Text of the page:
Modern British Art | | Myles Tonks: Dornadilla's Castle, Sutherland, North Scotland, circa 1920





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Myles Tonks:
Dornadilla's Castle, Sutherland, North Scotland, circa 1920

Mounted (ref: 2042)
Watercolour, 10 x 14 in. (25.5 x 35.5 cm.)

Tags: Impressionnists seascapes and skyscapes topography

Provenance: the artist’s family, by descent.

This striking landscape shows the Pictish Broch of Dornadilla (Dun Dornaigil )  in Sutherland, a Prehistoric dry stone defense fortress.

Benefiting from the unrivalled teaching of his uncle, Henry Tonks, Myles Tonks excelled in painting on-the-spot landscape and coastal views, responding especially to the rugged scenery of the Scottish Highlands. According to his grandson, Myles Bevis, he enjoyed travelling to areas where he could be alone and at one with the countryside and as removed as possible from humanity such as remote mountainous country and serene coastal areas.  His mainly landscape art reflects this outlook and rarely features people.  Excluding sketches, photos and notes which were carried out in situ most of his art was created from these in the studio, cigarette in long holder clamped firmly between his teeth, and oil paintings in various stages of completion were scattered all around this until dry enough to receive the next layer or the final touches to the sky.  Tonks’ paintings were rarely signed by the artist unless created to be exhibited or had been commissioned. Myles Tonks was also a much respected medical general practitioner which he retired from  in 1958.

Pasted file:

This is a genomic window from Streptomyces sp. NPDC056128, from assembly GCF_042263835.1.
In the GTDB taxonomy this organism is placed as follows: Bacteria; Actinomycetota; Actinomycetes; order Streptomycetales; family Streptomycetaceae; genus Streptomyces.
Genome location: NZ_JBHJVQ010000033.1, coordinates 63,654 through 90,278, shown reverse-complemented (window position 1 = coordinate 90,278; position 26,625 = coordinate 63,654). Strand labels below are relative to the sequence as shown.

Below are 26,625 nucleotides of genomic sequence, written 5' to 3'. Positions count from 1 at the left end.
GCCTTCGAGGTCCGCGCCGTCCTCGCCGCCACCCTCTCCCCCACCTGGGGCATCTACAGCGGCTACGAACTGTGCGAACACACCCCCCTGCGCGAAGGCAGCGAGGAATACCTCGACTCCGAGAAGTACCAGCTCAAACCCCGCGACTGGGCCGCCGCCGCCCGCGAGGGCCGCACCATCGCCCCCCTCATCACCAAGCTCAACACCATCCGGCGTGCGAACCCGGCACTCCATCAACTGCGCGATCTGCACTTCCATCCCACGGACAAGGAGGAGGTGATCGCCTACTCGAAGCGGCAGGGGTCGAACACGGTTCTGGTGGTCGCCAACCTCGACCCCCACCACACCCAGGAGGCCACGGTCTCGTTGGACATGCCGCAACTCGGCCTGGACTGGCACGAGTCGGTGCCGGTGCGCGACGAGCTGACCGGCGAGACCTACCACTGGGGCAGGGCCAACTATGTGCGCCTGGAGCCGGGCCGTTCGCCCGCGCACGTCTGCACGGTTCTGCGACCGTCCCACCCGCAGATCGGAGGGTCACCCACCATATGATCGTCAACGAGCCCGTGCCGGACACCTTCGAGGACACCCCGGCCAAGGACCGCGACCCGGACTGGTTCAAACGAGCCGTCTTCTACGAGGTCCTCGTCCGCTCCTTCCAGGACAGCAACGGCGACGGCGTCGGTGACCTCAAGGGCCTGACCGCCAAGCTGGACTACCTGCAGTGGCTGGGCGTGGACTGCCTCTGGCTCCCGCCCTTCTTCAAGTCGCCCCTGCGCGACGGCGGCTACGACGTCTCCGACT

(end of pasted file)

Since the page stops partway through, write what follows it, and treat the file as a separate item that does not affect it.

We are grateful to Myles Bevis for assistance

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